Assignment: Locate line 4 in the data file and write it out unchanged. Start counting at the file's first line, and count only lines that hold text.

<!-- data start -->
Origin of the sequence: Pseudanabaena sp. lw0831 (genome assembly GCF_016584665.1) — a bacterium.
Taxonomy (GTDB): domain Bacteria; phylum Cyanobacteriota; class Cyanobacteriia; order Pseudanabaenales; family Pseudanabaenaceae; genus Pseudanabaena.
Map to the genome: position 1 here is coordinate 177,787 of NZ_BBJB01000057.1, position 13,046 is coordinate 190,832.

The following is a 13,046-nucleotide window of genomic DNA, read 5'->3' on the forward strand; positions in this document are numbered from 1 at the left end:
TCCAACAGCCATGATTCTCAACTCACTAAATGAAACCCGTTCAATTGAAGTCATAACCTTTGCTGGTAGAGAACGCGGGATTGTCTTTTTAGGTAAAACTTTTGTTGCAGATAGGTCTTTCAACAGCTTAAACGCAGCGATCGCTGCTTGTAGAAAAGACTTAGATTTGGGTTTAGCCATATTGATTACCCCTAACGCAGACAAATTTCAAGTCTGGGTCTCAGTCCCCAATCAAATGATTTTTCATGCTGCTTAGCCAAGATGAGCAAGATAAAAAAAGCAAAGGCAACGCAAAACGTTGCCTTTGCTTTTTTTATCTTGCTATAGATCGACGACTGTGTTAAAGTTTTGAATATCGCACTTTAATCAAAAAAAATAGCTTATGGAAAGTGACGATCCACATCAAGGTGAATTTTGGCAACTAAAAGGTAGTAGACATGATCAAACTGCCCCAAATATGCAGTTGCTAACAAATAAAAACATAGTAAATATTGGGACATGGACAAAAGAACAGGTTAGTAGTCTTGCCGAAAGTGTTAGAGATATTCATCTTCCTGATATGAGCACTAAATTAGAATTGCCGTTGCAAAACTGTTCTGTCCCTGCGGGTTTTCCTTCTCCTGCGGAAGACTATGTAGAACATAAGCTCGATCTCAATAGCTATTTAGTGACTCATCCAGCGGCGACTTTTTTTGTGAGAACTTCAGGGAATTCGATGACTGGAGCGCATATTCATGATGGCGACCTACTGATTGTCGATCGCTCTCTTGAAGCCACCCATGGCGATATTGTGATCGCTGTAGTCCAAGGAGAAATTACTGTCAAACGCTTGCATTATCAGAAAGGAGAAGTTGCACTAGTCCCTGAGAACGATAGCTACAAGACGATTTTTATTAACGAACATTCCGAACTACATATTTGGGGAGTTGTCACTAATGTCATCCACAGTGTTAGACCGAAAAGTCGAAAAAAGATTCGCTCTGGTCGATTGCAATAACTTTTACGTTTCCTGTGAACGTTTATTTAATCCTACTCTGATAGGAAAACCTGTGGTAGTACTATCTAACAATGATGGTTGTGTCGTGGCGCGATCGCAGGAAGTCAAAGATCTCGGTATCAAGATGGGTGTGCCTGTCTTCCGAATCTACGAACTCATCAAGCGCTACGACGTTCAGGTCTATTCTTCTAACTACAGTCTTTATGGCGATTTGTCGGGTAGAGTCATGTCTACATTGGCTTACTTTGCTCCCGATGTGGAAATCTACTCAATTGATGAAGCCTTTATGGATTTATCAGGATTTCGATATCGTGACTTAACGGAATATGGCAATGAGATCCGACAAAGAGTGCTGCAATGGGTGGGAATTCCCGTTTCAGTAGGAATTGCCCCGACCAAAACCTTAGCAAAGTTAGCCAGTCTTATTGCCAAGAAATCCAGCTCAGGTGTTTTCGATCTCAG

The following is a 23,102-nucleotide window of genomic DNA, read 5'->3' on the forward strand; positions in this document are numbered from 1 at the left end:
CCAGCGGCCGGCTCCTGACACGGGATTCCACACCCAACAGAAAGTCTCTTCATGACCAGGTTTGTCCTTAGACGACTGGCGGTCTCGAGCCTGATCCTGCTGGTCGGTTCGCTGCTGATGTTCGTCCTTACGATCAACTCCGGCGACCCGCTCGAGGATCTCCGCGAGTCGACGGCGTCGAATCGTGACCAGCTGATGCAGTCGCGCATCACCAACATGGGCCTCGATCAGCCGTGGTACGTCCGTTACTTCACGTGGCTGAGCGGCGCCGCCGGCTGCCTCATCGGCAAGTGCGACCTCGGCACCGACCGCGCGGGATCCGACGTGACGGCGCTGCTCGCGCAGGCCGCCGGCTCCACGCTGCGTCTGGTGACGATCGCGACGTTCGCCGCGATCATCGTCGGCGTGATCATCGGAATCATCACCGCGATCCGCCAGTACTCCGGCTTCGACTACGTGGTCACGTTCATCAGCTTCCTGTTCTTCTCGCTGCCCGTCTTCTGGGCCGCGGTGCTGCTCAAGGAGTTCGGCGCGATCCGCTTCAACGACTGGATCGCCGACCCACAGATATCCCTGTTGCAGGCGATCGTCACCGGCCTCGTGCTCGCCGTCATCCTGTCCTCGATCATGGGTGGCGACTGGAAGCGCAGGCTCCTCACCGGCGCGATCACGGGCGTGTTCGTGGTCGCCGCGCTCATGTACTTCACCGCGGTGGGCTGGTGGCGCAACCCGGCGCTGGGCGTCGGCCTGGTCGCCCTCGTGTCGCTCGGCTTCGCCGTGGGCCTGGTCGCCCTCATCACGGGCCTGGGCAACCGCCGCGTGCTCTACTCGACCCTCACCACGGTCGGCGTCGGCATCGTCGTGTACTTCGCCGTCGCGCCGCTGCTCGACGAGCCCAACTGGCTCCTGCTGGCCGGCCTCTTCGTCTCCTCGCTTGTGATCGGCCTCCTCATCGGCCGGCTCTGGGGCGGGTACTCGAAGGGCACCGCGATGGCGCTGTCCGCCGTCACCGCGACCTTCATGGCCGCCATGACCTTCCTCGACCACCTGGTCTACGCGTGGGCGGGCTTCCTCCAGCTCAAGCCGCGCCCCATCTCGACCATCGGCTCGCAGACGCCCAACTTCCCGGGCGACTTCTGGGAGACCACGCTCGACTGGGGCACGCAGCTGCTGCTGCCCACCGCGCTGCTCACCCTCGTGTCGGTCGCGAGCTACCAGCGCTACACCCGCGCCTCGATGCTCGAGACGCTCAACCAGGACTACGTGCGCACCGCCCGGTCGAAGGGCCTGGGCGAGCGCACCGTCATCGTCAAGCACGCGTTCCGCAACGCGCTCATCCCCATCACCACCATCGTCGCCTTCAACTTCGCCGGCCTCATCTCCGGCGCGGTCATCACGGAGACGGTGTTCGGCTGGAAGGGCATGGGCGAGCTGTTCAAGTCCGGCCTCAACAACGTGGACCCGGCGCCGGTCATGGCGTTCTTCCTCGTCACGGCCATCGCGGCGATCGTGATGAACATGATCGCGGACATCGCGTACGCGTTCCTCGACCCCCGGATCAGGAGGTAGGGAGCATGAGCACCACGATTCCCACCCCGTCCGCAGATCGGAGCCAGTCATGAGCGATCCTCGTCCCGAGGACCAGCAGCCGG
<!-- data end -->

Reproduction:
The following is a 13,046-nucleotide window of genomic DNA, read 5'->3' on the forward strand; positions in this document are numbered from 1 at the left end: